Though the Chinese governments has been trying to prevent and also taking steps to block their citizen’s approach to invest on or to run cryptocurrency, the country’s middle class is becoming increasingly paing their attention in cryptocurrencies as an investment vehicle.
Although the mediocres are showing more interest in digital currency investments, the government’s anti-crypto acts have been successful, making it by lots of people harder to access digital investments than in other, freer, countries.
Tech Node reported:
A recent report, titled The New Middle Class, examine the investments and using habits of the Chinese middle class, and for the first time ever, added Bitcoin and other cryptocurrencies as investment thoughts..
The report concludes that 10% of China’s middle class has invested in cryptocurrency, coinciding with the growing popularity of cryptocurrency in China despite the government’s ban. Although there is interest in cryptocurrency among the middle class, it is currently the least popular investment when compared to private equity, cash savings, and precious metals, and funds.
The paper, which was published by famed financial writer Wu Xiaobo, notes that the middle class in China is incredibly risk adverse and are mainly concerned with stable financial growth. When taking into consideration the volatility of crypto and the risks of obtaining and trading the digital assets with the government’s ban, 10% suddenly seems like an incredibly high rate of middle-class crypto ownership.
China promulgated new orders to stop mediocres’ utmost interest to have their investment In illicit Cryptocurrency:
The Chinese government has been striving to decrease completely the amount of cryptocurrency ownership within the country.
The People’s Bank of China (PBoC) recently issued orders to citizens that mentioned the dangers caused by cryptocurrencies, and specifically origin Coin Offerings (ICOs). The latest warning came just over a year after the authorities banned ICOs.
The PBoC points out to investors that in addition to being risky, ICOs are also “suspected of illegally selling tokens, illegally issuing securities, illegal criminal activities, financial fraud, pyramid schemes and other illegal and criminal activities.”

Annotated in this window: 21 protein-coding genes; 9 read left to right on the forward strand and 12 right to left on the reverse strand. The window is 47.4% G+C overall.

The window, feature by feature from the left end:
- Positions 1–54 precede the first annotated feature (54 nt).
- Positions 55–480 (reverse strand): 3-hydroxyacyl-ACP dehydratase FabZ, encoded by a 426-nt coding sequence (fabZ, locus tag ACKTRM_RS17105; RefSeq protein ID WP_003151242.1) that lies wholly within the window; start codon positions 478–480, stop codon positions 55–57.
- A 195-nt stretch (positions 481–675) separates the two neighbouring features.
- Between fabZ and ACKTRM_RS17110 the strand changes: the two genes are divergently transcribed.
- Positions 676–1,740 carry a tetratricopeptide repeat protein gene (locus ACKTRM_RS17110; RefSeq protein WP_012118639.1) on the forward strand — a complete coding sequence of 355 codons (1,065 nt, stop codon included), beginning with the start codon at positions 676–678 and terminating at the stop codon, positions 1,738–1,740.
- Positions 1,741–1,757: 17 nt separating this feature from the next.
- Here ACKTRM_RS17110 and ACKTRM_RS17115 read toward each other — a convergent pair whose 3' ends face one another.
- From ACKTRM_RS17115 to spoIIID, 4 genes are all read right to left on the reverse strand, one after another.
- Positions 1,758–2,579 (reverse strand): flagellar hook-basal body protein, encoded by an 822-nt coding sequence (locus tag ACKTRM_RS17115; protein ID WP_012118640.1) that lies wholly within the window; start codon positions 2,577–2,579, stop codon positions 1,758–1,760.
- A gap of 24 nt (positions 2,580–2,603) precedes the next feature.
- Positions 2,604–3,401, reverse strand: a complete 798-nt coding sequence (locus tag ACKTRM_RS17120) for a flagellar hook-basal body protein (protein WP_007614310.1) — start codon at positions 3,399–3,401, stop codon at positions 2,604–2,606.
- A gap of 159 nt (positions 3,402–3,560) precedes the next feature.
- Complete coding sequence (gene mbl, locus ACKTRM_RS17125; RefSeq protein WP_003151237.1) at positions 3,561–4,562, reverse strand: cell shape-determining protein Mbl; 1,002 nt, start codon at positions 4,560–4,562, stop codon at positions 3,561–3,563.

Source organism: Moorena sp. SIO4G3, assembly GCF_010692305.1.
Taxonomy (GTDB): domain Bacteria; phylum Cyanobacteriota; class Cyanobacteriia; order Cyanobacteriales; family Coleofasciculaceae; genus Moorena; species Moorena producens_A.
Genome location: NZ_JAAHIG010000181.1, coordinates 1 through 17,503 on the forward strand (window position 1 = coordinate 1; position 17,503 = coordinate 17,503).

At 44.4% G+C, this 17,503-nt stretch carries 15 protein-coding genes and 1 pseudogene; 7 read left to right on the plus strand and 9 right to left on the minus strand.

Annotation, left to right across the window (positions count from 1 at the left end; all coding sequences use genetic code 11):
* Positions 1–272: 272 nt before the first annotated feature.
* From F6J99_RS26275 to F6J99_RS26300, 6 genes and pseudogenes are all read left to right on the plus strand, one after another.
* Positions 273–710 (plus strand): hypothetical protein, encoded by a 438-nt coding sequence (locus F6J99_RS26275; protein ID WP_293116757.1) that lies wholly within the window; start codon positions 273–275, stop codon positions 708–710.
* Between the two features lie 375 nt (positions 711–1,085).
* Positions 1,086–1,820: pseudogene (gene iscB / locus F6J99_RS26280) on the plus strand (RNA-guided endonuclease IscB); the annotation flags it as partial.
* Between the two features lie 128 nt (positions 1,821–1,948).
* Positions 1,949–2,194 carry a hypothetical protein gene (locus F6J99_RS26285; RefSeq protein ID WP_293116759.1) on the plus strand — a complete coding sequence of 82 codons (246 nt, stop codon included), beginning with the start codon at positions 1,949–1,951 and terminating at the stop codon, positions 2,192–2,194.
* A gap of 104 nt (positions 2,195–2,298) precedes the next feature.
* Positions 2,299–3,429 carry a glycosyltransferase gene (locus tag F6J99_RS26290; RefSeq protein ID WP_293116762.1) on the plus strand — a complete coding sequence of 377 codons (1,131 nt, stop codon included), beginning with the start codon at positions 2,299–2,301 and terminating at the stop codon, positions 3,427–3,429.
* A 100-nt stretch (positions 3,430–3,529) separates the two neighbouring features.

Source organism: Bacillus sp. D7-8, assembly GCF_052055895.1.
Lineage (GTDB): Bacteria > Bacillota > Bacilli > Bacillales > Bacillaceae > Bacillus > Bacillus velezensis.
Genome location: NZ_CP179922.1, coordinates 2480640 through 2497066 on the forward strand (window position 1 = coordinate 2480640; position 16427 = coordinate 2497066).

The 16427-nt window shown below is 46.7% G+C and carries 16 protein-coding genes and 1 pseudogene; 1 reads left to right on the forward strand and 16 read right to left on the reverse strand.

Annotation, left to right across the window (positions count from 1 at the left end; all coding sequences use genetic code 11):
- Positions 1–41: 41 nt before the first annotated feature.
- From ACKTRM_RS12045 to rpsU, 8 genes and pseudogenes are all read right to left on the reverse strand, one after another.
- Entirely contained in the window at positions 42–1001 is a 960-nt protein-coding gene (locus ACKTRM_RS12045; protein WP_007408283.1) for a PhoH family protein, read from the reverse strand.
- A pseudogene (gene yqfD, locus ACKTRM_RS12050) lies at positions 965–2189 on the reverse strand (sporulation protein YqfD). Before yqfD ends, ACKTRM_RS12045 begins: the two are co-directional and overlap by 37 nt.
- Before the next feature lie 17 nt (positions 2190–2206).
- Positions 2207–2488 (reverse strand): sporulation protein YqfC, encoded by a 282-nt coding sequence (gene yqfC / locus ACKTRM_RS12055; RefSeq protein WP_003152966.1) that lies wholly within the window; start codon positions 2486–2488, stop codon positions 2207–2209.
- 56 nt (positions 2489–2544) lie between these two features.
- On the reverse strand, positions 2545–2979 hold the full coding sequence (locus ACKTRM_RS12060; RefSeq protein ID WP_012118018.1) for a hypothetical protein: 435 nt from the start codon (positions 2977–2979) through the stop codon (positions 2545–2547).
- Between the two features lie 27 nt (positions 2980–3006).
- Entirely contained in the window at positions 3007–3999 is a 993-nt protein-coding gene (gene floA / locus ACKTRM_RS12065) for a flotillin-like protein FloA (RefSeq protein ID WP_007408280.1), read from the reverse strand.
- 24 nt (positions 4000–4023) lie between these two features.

Although the ICO and cryptocurrency ban have been successful, reducing global Yuan trading volume from 90% to less than 5%, citizens are still buying and selling cryptocurrencies by using multiple methods to access them.
Virtual Private Networks (VPNs) are one ways that some Chinese citizens seems to access offshore exchanges, which shows them to access foreign domains without being blocked by the government’s internet safeguards that restrict the free flow of information and sites.
Which investors are avoiding the ban is by organizing with the help of one computer server programming transactions, where a buyer and a seller utilize cold-storage solutions to exchange fiat currency for digital currency, which, although effective, can make it hard for investors to rapidly sell their holdings.
Some cryptocurrency exchanges are also providing to “underground” Chinese cryptocurrency investors, organizing frequently changing domain names in order to bypass the government’s efforts to block the domains of well-known exchanges.
Mark Peter is a full-time member of the reporting team at Bitconews. He is a finance major with one five of writing experience. He has not held any value in Bitcoin or other currencies. He joins Bitconews as a freelance journalist, blogger and forex trader.
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